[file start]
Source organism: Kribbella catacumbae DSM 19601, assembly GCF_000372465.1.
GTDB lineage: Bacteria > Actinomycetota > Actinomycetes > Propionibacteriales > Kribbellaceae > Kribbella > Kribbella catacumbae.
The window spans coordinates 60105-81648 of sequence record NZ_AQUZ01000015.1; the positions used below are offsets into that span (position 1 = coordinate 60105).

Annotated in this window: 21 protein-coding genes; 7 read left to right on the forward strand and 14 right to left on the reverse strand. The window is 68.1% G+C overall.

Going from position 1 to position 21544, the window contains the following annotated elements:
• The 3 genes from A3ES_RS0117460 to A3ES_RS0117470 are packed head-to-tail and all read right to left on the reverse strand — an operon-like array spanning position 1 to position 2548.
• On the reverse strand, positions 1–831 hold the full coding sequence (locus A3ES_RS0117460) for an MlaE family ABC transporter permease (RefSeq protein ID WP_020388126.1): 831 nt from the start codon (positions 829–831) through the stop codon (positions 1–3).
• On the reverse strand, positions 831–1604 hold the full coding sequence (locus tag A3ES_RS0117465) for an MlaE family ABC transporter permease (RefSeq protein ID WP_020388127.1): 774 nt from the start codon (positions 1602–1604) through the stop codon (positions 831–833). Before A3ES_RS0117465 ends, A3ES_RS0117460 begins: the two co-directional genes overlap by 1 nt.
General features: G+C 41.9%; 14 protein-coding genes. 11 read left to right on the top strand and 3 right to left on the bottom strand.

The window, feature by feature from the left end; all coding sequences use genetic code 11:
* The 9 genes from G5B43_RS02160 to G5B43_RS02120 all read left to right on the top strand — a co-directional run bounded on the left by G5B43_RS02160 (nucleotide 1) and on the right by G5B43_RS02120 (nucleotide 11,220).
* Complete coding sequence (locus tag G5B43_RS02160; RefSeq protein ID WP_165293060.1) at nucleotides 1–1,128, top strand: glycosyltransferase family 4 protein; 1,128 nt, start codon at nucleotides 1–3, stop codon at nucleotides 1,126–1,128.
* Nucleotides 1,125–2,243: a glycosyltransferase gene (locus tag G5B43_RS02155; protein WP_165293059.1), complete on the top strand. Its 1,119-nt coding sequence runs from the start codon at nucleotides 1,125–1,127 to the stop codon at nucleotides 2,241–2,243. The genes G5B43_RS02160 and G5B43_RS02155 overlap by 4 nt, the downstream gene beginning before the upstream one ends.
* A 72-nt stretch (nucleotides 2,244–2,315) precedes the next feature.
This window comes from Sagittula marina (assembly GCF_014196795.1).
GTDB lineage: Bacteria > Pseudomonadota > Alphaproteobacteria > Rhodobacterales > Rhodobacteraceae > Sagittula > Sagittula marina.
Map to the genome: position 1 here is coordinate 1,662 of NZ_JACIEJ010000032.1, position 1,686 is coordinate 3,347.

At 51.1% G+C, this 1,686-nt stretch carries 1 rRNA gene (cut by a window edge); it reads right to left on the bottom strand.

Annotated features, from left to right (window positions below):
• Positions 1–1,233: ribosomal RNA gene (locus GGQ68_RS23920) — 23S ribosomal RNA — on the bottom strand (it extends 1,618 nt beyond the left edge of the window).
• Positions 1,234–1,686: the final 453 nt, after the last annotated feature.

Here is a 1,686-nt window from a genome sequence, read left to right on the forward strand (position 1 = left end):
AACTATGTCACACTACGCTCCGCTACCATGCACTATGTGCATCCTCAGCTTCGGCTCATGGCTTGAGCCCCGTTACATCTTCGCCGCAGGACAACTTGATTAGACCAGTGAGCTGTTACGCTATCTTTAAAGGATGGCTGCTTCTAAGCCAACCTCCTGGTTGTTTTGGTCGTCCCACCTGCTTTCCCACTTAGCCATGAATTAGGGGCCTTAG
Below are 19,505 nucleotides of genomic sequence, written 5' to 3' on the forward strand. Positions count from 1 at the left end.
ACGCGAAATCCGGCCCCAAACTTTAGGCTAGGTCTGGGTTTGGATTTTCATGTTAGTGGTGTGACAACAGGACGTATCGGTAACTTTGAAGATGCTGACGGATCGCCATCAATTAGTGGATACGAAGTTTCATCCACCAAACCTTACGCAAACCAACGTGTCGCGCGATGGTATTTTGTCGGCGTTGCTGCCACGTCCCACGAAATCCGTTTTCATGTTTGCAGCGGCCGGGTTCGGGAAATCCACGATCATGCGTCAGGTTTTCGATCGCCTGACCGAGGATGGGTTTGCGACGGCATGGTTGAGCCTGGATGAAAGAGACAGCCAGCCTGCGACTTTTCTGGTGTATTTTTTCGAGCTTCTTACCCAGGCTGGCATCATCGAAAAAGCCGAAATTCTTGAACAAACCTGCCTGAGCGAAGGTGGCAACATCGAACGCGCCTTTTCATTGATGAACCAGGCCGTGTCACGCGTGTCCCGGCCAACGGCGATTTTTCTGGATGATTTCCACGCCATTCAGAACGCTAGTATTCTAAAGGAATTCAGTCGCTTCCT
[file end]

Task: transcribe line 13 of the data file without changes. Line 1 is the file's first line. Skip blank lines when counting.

* Nucleotides 1,125–2,243: a glycosyltransferase gene (locus tag G5B43_RS02155; protein WP_165293059.1), complete on the top strand. Its 1,119-nt coding sequence runs from the start codon at nucleotides 1,125–1,127 to the stop codon at nucleotides 2,241–2,243. The genes G5B43_RS02160 and G5B43_RS02155 overlap by 4 nt, the downstream gene beginning before the upstream one ends.